Federated Mutual Insurance Companyv.DeKalb County

Supreme Court of GeorgiaMar 18, 1986
255 Ga. 522 (Ga. 1986)

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  • looking beyond the situation of the litigants at bar to determine whether retroactivity is inequitable

    Summary of this case from Findley v. Findley



Certiorari to the Court of Appeals of Georgia — 176 Ga. App. 70.

Whelchel, Dunlap Gignilliat, William A. Bagwell, Weyman H. Forrester, Thomas M. Cole, for appellant.

Albert S. Johnson, Gail C. Flake, for appellee.

Sutherland, Asbill Brennan, Stephen F. Gertzman, Alfred A. Lindseth, Richard L. Robbins, amicus curiae.

We granted certiorari to the Court of Appeals' decision in Federated Mut. Ins. Co. v. DeKalb County, 176 Ga. App. 70 ( 335 S.E.2d 873) (1985), to determine if it was correctly decided there that Cotton States Mut. Ins. Co. v. DeKalb County, 251 Ga. 309 ( 304 S.E.2d 386) (1983) is to be given prospective only application. We affirm.

In Cotton States, supra, we held the insurance companies were not liable to pay back taxes to DeKalb County for the years 1974 through 1981. We determined that the enabling statute authorizing the 1973 DeKalb ordinance levying a three percent tax on gross premiums for certain types of insurance covering property located in the county had been repealed by implication. The enabling statute, Ga. Laws 1959, p. 658 was based upon a local constitutional amendment, Ga. Laws 1958, p. 582. Our rationale was that the Georgia Insurance Code, Ga. Laws 1960, p. 289 (OCGA § 33-1-1 et seq.) which, among much else, levied a statewide two and a quarter percent premium on all casualty insurance companies doing business in Georgia, was inconsistent with and contrary to the 1959 enabling statute for the DeKalb County tax and therefore repealed that enabling statute by implication.

After Cotton State's victory, Federated Mutual began this action seeking a refund of premium taxes it paid DeKalb County (Federated Mutual acknowledged a three-year limit on refunds for taxes by virtue of OCGA § 48-5-380). The county took the position that Cotton States, supra, should be given a prospective only effect, thus precluding a refund of the taxes. It pointed out the test for retroactive or prospective treatment of court decisions laid down in Chevron Oil Co. v. Huson, 404 U.S. 97 ( 92 S.C. 349, 30 L.Ed.2d 296) (1971). The trial court and the Court of Appeals agreed with the county and denied relief to Federated Mutual. We hold the decisions below were correct.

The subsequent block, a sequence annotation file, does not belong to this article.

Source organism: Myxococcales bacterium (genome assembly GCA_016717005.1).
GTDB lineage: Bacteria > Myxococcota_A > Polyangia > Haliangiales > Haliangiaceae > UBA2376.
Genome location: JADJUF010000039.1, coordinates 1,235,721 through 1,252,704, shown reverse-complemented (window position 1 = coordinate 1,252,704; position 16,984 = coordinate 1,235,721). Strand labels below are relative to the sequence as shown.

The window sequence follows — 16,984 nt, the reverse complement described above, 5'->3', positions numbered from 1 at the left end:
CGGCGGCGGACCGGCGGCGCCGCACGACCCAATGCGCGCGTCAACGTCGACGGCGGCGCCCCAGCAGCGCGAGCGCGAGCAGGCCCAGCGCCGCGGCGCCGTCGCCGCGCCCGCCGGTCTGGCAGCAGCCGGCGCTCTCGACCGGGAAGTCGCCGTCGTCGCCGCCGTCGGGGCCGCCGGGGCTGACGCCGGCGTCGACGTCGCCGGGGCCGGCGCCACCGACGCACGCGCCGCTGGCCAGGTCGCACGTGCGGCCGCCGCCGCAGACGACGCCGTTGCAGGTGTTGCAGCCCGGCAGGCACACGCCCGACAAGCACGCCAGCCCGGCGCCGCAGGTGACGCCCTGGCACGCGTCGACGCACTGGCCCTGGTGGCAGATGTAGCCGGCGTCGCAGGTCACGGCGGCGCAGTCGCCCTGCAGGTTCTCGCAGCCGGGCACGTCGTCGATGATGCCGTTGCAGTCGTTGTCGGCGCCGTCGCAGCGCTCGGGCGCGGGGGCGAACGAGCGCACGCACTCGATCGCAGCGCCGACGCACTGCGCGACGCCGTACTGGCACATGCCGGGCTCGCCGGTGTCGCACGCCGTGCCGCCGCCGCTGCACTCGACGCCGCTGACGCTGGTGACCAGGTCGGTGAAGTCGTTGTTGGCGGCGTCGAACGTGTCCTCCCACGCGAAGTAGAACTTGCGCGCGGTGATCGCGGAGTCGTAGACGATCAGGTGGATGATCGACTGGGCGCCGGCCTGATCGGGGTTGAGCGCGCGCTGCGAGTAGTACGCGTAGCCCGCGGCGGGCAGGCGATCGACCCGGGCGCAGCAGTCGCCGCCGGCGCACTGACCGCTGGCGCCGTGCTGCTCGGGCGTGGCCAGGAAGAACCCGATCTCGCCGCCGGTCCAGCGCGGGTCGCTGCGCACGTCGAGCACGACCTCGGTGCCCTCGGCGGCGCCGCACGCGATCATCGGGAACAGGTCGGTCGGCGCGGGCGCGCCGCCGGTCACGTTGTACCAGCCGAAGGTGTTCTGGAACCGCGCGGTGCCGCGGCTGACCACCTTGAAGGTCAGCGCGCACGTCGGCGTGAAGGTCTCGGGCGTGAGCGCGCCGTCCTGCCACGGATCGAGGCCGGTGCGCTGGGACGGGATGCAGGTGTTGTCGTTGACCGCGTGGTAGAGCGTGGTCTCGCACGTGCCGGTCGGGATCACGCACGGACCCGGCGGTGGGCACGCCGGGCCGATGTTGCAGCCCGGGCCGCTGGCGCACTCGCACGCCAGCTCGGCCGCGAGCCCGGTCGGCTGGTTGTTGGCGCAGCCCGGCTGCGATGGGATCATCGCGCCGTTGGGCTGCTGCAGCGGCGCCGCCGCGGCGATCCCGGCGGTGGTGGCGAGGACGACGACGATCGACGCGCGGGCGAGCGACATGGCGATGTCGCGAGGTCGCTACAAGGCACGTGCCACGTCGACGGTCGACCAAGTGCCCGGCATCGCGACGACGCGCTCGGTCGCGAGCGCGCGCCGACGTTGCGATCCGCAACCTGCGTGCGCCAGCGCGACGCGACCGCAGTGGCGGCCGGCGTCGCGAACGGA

Federated Mutual argues to us that we can simply ignore the decision of Cotton States, supra, as a precedent in this case and apply the same rationale we applied there to find that the 1960 Insurance Code repealed DeKalb's enabling act. But we cannot simply put aside Cotton States. The issue of non-retroactivity is presented in a case where the principle of law relied upon is one which was established as a new principle of law in a prior decision. Chevron Oil, supra. A court announces a new principle of law when it either (1) overrules clear past precedent such as was done in Mapp v. Ohio, 367 U.S. 643 ( 81 S.C. 1684, 6 L.Ed.2d 1081) (1961) (see also the discussion in Linkletter v. Walker, 381 U.S. 618 ( 85 S.C. 1731, 14 L.Ed.2d 601) (1965)); or (2) decides an issue of first impression whose resolution was not clearly foreshadowed as in Allan v. Allan, 236 Ga. 199 ( 223 S.E.2d 445) (1976). In Cotton States, supra, we did not overrule clear past precedent upon which the parties relied, but we did decide an issue of first impression under circumstances where the resolution of that issue was not clearly foreshadowed. The issue in Cotton States, as it is here, was whether the 1960 Insurance Code repealed the DeKalb enabling statute by implication. As the Court of Appeals has pointed out in detail, our decision that repeal by implication had occurred was certainly not clearly foreshadowed. For years the tax was paid by many insurance companies including Federated Mutual without protest. Even though the 1960 Insurance Code was a comprehensive effort, it was largely a collection of prior statutes so that many saw no inconsistency in both state and local taxes on premiums because it had gone on in this fashion in the past. J. Coalson, Jr. "State and Local Taxation," 36 Mercer L. Rev. 307 (1984). Thus, we laid down a new principle of law by deciding an issue of first impression whose resolution was not clearly foreshadowed. Therefore, we hold that this case must address the question of non-retroactivity. Upon doing so we agree with the analysis of the Court of Appeals based upon Chevron Oil, supra, which led that court to conclude Cotton States should be given prospective only application. We hereby give it that application.

Judgment affirmed. All the Justices concur.